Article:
Undertakings and establishments should be protected against disclosure of certain particularly sensitive information.
The employer should be allowed not to inform and consult where this would seriously damage the undertaking or the establishment or where he has to comply immediately with an order issued to him by a regulatory or supervisory body.
Information and consultation imply both rights and obligations for management and labour at undertaking or establishment level.
Administrative or judicial procedures, as well as sanctions that are effective, dissuasive and proportionate in relation to the seriousness of the offence, should be applicable in cases of infringement of the obligations based on this Directive.
This Directive should not affect the provisions, where these are more specific, of Council Directive 98/59/EC of 20 July 1998 on the approximation of the laws of the Member States relating to collective redundanciesand of Council Directive 2001/23/EC of 12 March 2001 on the approximation of the laws of the Member States relating to the safeguarding of employees' rights in the event of transfers of undertakings, businesses or parts of undertakings or businesses .
Other rights of information and consultation, including those arising from Council Directive 94/45/EEC of 22 September 1994 on the establishment of a European Works Council or a procedure in Community-scale undertakings and Community-scale groups of undertakings for the purposes of informing and consulting employees, should not be affected by this Directive.
Implementation of this Directive should not be sufficient grounds for a reduction in the general level of protection of workers in the areas to which it applies,
HAVE ADOPTED THIS DIRECTIVE:
Article 1 Object and principles
The purpose of this Directive is to establish a general framework setting out minimum requirements for the right to information and consultation of employees in undertakings or establishments within the Community.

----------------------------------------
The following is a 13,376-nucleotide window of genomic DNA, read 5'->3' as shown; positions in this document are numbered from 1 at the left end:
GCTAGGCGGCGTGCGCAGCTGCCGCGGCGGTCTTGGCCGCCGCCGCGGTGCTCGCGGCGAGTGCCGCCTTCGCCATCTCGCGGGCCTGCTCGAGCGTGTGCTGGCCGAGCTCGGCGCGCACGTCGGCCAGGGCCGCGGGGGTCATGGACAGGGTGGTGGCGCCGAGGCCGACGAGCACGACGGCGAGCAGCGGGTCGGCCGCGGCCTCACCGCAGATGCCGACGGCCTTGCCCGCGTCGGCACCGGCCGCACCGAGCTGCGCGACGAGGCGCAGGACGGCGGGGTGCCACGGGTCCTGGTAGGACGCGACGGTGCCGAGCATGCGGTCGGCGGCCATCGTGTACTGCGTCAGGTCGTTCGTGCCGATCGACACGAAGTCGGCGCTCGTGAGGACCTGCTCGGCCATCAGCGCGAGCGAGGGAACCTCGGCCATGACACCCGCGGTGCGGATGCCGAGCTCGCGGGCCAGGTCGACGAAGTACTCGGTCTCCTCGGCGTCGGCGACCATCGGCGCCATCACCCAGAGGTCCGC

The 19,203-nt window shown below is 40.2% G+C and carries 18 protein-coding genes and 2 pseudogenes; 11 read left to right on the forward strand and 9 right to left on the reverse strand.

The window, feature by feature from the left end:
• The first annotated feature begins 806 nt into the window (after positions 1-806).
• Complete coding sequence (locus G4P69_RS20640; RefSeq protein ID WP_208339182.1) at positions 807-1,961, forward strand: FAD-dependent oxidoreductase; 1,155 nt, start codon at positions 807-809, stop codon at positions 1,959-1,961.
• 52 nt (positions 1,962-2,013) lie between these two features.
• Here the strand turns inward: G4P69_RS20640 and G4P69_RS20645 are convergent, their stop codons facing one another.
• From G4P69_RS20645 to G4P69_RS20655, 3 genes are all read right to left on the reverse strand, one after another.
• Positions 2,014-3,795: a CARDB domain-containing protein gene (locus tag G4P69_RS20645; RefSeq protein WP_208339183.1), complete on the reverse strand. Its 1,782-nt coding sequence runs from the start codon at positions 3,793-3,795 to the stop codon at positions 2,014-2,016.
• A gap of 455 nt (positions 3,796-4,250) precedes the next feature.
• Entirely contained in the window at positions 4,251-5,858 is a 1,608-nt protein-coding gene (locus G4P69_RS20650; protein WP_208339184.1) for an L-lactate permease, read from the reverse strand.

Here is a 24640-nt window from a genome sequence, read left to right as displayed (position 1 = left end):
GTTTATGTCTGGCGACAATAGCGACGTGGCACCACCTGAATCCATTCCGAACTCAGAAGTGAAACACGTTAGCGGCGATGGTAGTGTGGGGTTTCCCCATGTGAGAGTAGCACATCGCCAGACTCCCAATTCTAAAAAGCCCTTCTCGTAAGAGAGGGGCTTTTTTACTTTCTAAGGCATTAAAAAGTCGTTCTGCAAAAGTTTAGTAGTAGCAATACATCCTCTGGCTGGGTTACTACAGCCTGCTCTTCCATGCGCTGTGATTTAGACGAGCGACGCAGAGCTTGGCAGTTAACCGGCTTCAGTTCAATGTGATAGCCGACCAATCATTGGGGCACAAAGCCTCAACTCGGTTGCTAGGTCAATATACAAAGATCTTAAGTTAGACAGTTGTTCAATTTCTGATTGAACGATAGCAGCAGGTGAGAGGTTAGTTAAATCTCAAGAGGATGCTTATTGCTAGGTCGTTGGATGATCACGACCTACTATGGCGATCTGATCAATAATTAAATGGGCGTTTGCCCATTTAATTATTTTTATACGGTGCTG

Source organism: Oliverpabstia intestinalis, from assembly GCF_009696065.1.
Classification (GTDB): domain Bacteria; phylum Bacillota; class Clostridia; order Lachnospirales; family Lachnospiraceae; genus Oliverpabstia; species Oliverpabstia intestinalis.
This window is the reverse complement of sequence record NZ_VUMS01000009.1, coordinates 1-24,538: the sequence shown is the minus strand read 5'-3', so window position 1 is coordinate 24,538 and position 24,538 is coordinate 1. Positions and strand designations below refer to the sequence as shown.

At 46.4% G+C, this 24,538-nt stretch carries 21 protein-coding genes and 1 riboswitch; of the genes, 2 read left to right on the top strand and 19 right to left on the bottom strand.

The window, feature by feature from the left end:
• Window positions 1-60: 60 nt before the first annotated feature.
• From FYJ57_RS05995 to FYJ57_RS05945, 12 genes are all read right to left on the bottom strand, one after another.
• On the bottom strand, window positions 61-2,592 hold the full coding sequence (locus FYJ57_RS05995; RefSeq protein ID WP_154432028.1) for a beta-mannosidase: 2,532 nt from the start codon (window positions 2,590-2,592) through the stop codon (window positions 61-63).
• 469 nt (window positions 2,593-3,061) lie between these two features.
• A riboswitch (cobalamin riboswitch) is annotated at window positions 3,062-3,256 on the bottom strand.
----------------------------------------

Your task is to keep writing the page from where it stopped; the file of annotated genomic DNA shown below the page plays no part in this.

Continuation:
The practical arrangements for information and consultation shall be defined and implemented in accordance with national law and industrial relations practices in individual Member States in such a way as to ensure their effectiveness.
When defining or implementing practical arrangements for information and consultation, the employer and the employees' representatives shall work in a spirit of cooperation and with due regard for their reciprocal rights and obligations, taking into account the interests both of the undertaking or establishment and of the employees.
Article 2 Definitions
For the purposes of this Directive:
«undertaking» means a public or private undertaking carrying out an economic activity, whether or not operating for gain, which is located within the territory of the Member States;
«establishment» means a unit of business defined in accordance with national law and practice, and located within the territory of a Member State, where an economic activity is carried out on an ongoing basis with human and material resources;
«employer» means the natural or legal person party to employment contracts or employment relationships with employees, in accordance with national law and practice;
«employee» means any person who, in the Member State concerned, is protected as an employee under national employment law and in accordance with national practice;
«employees' representatives» means the employees' representatives provided for by national laws and/or practices;
«information» means transmission by the employer to the employees' representatives of data in order to enable them to acquaint themselves with the subject matter and to examine it;
«consultation» means the exchange of views and establishment of dialogue between the employees' representatives and the employer.
Article 3 Scope
This Directive shall apply, according to the choice made by Member States, to:
undertakings employing at least 50 employees in any one Member State, or
establishments employing at least 20 employees in any one Member State.